As the company’s senior executives planned the new stores, they began questioning whether to operate them as part of the existing organizational structure or at arm’s length. Although launching them within the existing structure would be simpler, the executives concluded that doing so would deny the new stores the unique resources needed to become a meaningful growth platform. The executives were concerned, for example, that the company’s existing team of store designers would have difficulty making the new format’s essential trade-offs, such as working with unfamiliar, lower-cost flooring and lighting products. Likewise, the executives were concerned that the existing supply chain would not cope easily with larger products, items with a short shelf life (such as adult fashion clothing), or the demands of new suppliers.
So the company launched the large-format stores as a separate business unit, with its leader reporting to the CEO. The new stores’ management team was independent of the parent company and included mostly newcomers who would not seek to replicate its culture or processes. Still, the retailer also set the goal of bringing the new business unit back into the original structure once the first six new stores were up and running and the new retail concept was firmly established.
The new stores’ managers developed their own local distribution centers and store designs, at a significantly lower cost per square meter than the company’s other stores had achieved. They also found new suppliers; modified some existing systems, such as IT; and created a different overall customer experience that was more focused on lower costs. The stores therefore had fewer floor employees per square meter, for example, and larger shelves that needed to be refilled less frequently.
Keeping the new stores separate helped get them up and running quickly but also made some processes at the corporate level more complex than they might have been. The IT systems supporting the new stores, for example, handled a number of processes differently, including store-level profit-and-loss statements. It was therefore difficult to consolidate sales figures, cost of goods sold, or wages across both types of stores.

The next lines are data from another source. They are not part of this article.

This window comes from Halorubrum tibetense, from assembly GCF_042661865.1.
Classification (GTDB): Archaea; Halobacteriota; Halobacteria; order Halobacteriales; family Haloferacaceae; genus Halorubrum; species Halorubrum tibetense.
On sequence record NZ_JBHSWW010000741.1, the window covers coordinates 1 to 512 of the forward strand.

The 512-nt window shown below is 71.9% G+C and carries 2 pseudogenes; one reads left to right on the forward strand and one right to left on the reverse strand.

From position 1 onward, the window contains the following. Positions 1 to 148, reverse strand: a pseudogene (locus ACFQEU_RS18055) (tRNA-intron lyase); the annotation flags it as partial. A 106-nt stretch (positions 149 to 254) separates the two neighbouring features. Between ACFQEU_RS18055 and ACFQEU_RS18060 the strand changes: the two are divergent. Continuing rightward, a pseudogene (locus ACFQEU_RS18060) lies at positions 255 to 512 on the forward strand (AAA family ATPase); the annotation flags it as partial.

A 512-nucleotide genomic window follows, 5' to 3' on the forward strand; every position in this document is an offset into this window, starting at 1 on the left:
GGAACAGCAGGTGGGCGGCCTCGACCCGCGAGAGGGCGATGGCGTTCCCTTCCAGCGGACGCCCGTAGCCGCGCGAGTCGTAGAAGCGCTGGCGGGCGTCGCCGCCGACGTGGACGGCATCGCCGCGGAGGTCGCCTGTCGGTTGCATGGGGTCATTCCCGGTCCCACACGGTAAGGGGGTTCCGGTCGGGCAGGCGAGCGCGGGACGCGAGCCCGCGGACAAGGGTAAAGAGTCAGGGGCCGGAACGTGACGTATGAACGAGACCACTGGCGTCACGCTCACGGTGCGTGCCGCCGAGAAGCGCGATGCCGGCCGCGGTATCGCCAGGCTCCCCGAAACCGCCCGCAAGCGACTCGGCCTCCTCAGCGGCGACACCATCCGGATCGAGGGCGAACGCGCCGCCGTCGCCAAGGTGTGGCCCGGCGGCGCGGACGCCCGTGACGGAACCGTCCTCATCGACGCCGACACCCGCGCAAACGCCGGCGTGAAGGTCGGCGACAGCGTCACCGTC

Nonetheless, in just two years, six of the new-format stores were firmly established and meeting their financial targets. At this point, as planned, the parent company integrated all of the stores—large and small—into a single business unit. Because the new stores were past the start-up phase, executives determined that the benefits of using common systems and processes outweighed those of maintaining an entrepreneurial subculture. Therefore, many of the larger stores’ modified processes, such as the amended financial and supply chain systems, were replaced by those the parent company used. The only remaining operational difference was the local distribution centers because the company’s overall product mix was easier to handle through them even in the longer term.
In our experience, such separated approaches work best when a company can develop a convincing business case that existing structures and processes will make it very difficult to launch a new undertaking. This can be true when, for example, the new model is inconsistent with the old one (as with the European retailer) or could cannibalize it—say, if a high-tech firm introduces a new generation of technology. Companies need to decide how much, and when, local customization should trump global standards and the benefits of scale, taking into consideration factors such as the product or service being created, market conditions, internal culture, and the skills of the managers involved. In some cases, the necessary customization can be as minor as enabling people to work in a local language; in others, as large as creating a whole new business unit with different suppliers and customers.1
Deliberately making these approaches temporary, as the European retailer did, is critical. In our experience, two to three years is usually enough time for new operations to gain sufficient maturity to hold their own within the organization. It is also crucial for companies to reintegrate these innovative pockets before they reach substantial scale, or they will simply create an additional layer of complexity that makes the company as a whole harder to manage and could inhibit its next growth spurt.